A federal judge in Indiana has granted a Louisiana man’s motion to stay his execution pending resolution of his habeas action, finding the man made a strong showing that he is intellectually disabled and as a result, the Federal Death Penalty Act forbids his execution.
Resuming executions: As DOJ reinstates capital punishment, Southern District unsure what’s next
With federal death row in its jurisdiction, the Southern Indiana District Court is preparing but does not know what to expect as the U.S. Department of Justice moves forward with the resumption of executions after nearly two decades.Read More
A Nevada inmate who is fighting execution after being convicted of killing four people and wounding a fifth with a shotgun at a Las Vegas supermarket wants the U.S. Supreme Court to take up his appeal.
The U.S. Supreme Court has upheld the death sentence of an Oklahoma man convicted in the fatal shooting of his lover’s estranged husband.
Death penalty experts say they expect justices of the United States Supreme Court ultimately will decide whether federal executions will resume at the United States Penitentiary in Terre Haute.
A federal appeals court’s reversal of Madison County killer Fredrick Baer’s death sentence was the most-read story on the Indiana Lawyer’s digital edition, www.theindianalawyer.com. Indiana Lawyer readers clicked on stories on our website more than 2.6 million times between Jan. 1 and Dec. 10, 2019, according to Google Analytics. Here are the 50 most-viewed story headlines during that time.
Fewer than 30 people were executed in the United States and under 50 new death sentences were imposed for the fifth straight year, part of a continuing decline in capital punishment that saw only a few states carry out executions, a new report issued Tuesday said.
Though a Supreme Court order ultimately prevented the government from executing an Indiana inmate on Monday, an earlier 7th Circuit Court of Appeals ruling would have allowed the execution to proceed as scheduled.
An Indiana federal inmate who was scheduled to be put to death this week received a stay of the death penalty days before his execution date.
The Trump administration asked the Supreme Court on Monday for permission to begin executing federal inmates as soon as next week. The Justice Department said in a filing late Monday that lower courts were wrong to put the executions on hold.
Defense attorneys representing Jason Brown, an Indianapolis man facing the death penalty for allegedly killing a police officer, are feuding with his appointed counsel, raising the question again of when a defendant’s right to counsel ends.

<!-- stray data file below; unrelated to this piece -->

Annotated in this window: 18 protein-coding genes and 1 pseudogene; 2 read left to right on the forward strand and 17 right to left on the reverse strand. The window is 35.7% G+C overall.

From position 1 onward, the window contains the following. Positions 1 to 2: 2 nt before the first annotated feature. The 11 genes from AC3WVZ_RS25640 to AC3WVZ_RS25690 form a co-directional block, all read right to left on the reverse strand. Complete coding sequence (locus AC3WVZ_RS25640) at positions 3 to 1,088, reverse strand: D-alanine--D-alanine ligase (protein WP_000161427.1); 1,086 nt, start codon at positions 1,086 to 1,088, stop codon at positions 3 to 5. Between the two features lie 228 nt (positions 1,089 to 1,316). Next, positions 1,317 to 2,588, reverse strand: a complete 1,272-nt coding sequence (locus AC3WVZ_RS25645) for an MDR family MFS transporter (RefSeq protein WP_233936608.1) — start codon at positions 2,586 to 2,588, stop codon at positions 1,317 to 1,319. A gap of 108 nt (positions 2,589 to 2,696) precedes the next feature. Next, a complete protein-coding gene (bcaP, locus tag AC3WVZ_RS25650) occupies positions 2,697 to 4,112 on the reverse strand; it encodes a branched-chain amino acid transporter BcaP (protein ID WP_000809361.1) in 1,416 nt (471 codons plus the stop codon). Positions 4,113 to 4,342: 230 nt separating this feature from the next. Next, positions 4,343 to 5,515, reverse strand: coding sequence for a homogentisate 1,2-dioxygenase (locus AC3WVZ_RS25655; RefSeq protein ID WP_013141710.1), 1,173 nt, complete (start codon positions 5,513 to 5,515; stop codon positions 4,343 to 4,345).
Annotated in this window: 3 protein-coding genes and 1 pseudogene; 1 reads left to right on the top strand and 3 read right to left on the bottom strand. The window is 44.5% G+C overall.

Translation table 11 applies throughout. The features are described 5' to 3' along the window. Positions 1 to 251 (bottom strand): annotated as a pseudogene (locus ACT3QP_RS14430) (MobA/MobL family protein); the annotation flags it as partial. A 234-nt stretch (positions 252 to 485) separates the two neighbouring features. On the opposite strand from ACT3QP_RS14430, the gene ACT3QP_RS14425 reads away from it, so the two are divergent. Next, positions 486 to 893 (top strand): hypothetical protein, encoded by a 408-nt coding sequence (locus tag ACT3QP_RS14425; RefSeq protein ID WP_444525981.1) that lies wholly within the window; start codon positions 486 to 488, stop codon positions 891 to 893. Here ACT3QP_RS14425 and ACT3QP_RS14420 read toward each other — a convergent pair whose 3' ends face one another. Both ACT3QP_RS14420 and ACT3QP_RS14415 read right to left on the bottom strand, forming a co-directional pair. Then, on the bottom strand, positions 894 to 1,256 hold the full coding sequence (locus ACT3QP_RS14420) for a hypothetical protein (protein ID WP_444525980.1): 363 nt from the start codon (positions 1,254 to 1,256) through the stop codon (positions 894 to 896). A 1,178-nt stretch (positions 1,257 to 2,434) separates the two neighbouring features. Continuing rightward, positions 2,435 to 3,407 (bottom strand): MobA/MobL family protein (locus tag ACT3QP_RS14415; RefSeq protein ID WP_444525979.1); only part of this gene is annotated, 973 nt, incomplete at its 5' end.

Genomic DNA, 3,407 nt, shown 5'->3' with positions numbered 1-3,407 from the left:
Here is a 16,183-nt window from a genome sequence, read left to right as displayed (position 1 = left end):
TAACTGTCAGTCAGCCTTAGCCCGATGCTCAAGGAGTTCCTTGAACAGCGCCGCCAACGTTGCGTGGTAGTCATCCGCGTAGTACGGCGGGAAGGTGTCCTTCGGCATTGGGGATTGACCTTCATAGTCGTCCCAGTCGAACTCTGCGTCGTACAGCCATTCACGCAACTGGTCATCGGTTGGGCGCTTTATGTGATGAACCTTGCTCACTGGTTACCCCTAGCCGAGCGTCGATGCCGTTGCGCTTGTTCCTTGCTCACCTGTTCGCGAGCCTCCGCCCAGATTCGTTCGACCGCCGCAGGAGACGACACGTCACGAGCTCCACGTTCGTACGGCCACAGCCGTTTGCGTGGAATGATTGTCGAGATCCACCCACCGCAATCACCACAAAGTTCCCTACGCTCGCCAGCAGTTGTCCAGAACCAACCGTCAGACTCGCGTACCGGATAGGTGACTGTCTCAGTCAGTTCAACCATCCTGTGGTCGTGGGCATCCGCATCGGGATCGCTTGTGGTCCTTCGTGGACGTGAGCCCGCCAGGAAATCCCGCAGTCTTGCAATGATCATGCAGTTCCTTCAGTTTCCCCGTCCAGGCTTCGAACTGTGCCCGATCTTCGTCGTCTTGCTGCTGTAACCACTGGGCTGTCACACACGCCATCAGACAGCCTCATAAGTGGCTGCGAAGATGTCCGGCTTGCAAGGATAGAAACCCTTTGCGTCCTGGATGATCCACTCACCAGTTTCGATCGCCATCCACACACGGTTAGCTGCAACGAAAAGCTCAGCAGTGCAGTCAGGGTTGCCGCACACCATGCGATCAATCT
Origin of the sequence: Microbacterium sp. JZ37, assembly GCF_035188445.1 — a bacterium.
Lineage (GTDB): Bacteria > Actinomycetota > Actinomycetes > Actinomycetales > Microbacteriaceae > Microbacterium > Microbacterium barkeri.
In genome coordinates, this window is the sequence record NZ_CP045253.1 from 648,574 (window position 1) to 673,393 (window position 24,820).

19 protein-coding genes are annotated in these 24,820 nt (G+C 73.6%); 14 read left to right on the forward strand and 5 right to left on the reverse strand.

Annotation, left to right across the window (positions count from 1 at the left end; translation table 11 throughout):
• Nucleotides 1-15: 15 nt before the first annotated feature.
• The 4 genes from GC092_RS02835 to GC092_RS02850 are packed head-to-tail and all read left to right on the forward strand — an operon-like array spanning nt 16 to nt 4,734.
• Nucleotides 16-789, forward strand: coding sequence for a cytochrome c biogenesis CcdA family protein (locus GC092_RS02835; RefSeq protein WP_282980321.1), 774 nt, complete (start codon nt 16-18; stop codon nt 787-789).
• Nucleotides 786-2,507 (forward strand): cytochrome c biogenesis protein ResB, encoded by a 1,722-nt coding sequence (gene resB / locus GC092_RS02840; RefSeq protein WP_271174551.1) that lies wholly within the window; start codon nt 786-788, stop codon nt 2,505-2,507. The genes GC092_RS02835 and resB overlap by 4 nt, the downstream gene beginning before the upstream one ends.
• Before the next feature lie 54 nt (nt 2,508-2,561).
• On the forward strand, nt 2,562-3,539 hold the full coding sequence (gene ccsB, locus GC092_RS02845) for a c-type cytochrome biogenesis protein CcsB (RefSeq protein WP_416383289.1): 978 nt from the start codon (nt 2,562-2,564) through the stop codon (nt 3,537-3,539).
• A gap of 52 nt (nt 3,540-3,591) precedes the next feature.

Attorney General William Barr told The Associated Press on Thursday that he would take the Trump administration’s bid to restart federal executions after a 16-year hiatus to the Supreme Court if necessary. Barr’s comments came hours after a district court judge temporarily blocked the administration’s plans to start executions next month.
A man sentenced to die by lethal injection at the federal prison in Terre Haute was denied a stay of execution in federal court Wednesday, narrowing his remaining appeals and potentially setting the stage for his execution scheduled next month to proceed.
Indiana’s Roman Catholic bishops are calling for a renewed moratorium on executions at the federal penitentiary in Terre Haute.
The Indiana Southern District Court determined there was an immediate need to delete Local Criminal Rule 6-1 – Petitions Under 28 U.S.C. Section 2254 or 2255 in Cases Involving a Sentence of Capital Punishment, according to a Monday notice. In response, the rule was replaced with the adoption of Local Criminal Rule 38-2 – Cases Challenging the Conviction and/or Sentence Where a Sentence of Death Has Been Imposed.
Jury selection began Monday in the trial of a southern Indiana man accused of killing his ex-girlfriend and eating parts of her body nearly five years ago. Prosecutors say Joseph Oberhansley, 38, broke into the Jeffersonville home of his 46-year-old ex-girlfriend, Tammy Jo Blanton, in September 2014, and then raped her, fatally stabbed her and ate parts of her body.
The Indiana Department of Correction has confirmed the state doesn’t have the necessary drugs to execute any of the eight men who are on death row.
A Southern District Court judge’s order that the federal government disclose personal information stemming from a triple murder it had previously refused to turn over has been reversed. The 7th Circuit Court of Appeals found that public interest does not support the information’s disclosure, simultaneously affirming that certain documents were protected by an exception of the Freedom of Information Act.
The Indianapolis man facing a possible death penalty for allegedly killing a Southport police officer is scheduled to appear in court Friday with a new legal team, including the former dean of Valparaiso University Law School.